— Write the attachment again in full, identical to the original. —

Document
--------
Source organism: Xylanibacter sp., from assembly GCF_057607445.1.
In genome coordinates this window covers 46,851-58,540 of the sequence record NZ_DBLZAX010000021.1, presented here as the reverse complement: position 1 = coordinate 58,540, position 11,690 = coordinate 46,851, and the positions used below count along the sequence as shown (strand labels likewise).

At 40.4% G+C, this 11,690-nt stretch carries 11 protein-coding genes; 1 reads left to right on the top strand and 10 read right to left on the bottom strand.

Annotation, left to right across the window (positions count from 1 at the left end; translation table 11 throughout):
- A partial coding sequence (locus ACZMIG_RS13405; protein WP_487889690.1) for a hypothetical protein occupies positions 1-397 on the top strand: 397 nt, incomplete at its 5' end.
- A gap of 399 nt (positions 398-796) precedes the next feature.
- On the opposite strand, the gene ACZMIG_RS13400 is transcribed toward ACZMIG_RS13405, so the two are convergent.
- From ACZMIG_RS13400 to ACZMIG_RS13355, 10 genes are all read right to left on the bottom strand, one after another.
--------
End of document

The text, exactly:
Source organism: Xylanibacter sp., from assembly GCF_057607445.1.
In genome coordinates this window covers 46,851-58,540 of the sequence record NZ_DBLZAX010000021.1, presented here as the reverse complement: position 1 = coordinate 58,540, position 11,690 = coordinate 46,851, and the positions used below count along the sequence as shown (strand labels likewise).

At 40.4% G+C, this 11,690-nt stretch carries 11 protein-coding genes; 1 reads left to right on the top strand and 10 read right to left on the bottom strand.

Annotation, left to right across the window (positions count from 1 at the left end; translation table 11 throughout):
- A partial coding sequence (locus ACZMIG_RS13405; protein WP_487889690.1) for a hypothetical protein occupies positions 1-397 on the top strand: 397 nt, incomplete at its 5' end.
- A gap of 399 nt (positions 398-796) precedes the next feature.
- On the opposite strand, the gene ACZMIG_RS13400 is transcribed toward ACZMIG_RS13405, so the two are convergent.
- From ACZMIG_RS13400 to ACZMIG_RS13355, 10 genes are all read right to left on the bottom strand, one after another.